INT 10 Influence of landscape position and grazing or forage management practices on soil health
At this Brookdale Research Field, MBFI is researching soil health. This page provides information about this particular research project; including the background, objectives, and updates.
- Project Lead: Marla Riekman, Land Management Specialist (Manitoba Agriculture), Send email
- Project Start: May 2016
- Project Status: In Progress
- Location: Brookdale Research Field
About This Project
Grassland management is dependent on long-term sustainability of the soil; without good structure and nutrient managment/nutrient release the soil will not be able to sustain forage growth. Soil Health is a much-talked about topic in the grazing world but there isn’t a lot of long-term data to support the claims. It is important that, upon establishing a site such as MBFI Brookdale Farm, we take long-term measurements to truly see the benefits of grazing and forage management on the soil.
For this project, soil health will be analyzed not only in fields of different grazing/forage management practices, but also across different landscape positions. Landscape position can have a larger impact on soil quality and health measurements than the management practice applied to the land. Therefore, it is important that we take these measurements across the landscape to adjust for these inherent factors and have a true understanding of the management practice on the soil.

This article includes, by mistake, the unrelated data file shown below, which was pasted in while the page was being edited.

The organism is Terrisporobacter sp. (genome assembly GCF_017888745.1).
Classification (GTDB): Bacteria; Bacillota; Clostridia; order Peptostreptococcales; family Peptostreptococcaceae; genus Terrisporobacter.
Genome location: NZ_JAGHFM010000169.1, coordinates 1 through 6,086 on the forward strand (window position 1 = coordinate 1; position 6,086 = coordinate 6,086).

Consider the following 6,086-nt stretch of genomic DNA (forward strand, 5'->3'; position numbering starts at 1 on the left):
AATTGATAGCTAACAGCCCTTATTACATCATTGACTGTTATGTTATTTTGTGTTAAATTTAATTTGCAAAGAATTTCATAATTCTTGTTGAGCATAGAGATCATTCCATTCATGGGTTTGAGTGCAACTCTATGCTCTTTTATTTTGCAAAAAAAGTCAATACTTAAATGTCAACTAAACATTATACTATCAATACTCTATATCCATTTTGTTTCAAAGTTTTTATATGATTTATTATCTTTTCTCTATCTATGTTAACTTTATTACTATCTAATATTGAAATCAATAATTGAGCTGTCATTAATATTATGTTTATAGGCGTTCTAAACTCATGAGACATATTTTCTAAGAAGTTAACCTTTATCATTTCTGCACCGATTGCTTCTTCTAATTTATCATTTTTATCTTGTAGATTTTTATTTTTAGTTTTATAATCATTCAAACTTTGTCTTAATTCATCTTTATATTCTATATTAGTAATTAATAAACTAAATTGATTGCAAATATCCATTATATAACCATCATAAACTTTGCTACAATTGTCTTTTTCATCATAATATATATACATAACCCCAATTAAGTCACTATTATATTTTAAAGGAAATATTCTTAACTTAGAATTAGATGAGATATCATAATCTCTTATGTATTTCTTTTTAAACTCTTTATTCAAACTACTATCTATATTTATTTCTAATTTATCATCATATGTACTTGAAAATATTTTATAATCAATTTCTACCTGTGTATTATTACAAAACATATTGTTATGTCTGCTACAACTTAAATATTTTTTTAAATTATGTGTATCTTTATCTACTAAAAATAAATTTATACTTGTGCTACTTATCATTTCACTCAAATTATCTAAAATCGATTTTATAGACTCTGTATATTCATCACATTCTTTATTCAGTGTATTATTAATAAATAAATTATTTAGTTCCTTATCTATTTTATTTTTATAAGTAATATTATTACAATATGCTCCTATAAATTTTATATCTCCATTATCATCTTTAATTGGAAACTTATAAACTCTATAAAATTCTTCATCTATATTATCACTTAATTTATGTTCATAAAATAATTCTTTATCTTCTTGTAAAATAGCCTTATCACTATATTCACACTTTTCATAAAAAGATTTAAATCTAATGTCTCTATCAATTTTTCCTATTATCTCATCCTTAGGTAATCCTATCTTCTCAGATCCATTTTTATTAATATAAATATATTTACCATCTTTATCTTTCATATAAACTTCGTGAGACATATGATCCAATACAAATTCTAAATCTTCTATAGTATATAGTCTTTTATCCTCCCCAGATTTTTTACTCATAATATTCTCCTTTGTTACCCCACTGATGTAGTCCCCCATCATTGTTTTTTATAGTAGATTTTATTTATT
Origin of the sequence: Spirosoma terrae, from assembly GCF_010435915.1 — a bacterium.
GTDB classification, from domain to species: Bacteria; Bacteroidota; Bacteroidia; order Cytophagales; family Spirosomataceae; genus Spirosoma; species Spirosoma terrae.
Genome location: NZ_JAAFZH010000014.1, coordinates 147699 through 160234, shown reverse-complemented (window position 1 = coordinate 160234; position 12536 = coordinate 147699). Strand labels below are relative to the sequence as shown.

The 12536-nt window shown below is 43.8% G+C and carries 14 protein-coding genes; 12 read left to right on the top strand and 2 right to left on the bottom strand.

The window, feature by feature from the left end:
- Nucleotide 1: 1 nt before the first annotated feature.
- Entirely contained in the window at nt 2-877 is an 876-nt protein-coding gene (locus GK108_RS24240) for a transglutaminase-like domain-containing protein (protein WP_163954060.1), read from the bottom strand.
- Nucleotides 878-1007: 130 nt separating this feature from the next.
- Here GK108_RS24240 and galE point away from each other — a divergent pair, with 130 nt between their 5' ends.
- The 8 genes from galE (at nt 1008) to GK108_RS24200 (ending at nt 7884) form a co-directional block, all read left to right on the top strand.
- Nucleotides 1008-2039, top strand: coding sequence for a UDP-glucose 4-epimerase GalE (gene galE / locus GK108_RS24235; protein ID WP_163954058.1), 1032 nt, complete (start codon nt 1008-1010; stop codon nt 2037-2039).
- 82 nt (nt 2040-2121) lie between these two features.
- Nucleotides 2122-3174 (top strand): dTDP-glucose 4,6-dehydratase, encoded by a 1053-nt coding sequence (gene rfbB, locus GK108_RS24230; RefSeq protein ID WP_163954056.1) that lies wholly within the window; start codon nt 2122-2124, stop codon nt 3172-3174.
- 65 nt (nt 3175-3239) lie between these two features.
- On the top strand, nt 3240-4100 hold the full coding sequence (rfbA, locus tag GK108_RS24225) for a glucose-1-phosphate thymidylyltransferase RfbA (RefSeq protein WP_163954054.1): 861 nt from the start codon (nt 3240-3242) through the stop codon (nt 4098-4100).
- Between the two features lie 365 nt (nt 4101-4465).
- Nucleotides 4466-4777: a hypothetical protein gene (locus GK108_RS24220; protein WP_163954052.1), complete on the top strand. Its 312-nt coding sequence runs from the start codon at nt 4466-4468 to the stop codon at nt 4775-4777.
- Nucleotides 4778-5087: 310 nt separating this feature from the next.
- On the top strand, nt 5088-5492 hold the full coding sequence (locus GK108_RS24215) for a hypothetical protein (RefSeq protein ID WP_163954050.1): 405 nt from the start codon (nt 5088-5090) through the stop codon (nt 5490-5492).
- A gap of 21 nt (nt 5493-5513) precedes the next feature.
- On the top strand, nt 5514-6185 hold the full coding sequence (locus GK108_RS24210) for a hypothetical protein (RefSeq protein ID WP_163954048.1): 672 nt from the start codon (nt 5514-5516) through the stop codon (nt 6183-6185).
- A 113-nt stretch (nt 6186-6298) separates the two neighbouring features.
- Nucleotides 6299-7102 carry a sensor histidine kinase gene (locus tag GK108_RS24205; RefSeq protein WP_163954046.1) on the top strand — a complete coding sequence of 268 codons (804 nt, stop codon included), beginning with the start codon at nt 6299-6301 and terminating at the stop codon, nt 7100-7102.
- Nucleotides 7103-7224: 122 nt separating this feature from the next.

- To better understand the impact of grazing and forage management on soil health.
- To study how the soil, in combination with grazing management practices, effect long term forage and grassland productivity.
- To measure the soil health over time.
As of August 2016 – Transects have been set up to capture a cross-section of the landscape (upper, middle and lower slope positions) within the planned grazing, continuous grazing and hay fields. Each transect and landscape position was sampled (to establish a baseline) and analysed for nutrient content and soil health (Haney test). Soil was also collected from each site for aggregate analysis – soil has been air-dried and will be sieved to determine aggregate size distribution.
This project is a long-term study on the effect of grazing practice on soil health. The data collected in 2016 will be archived until transects are re-sampled to compare to the baseline. It is expected that future sampling will occur in 3 and 6 years (2019 and 2022).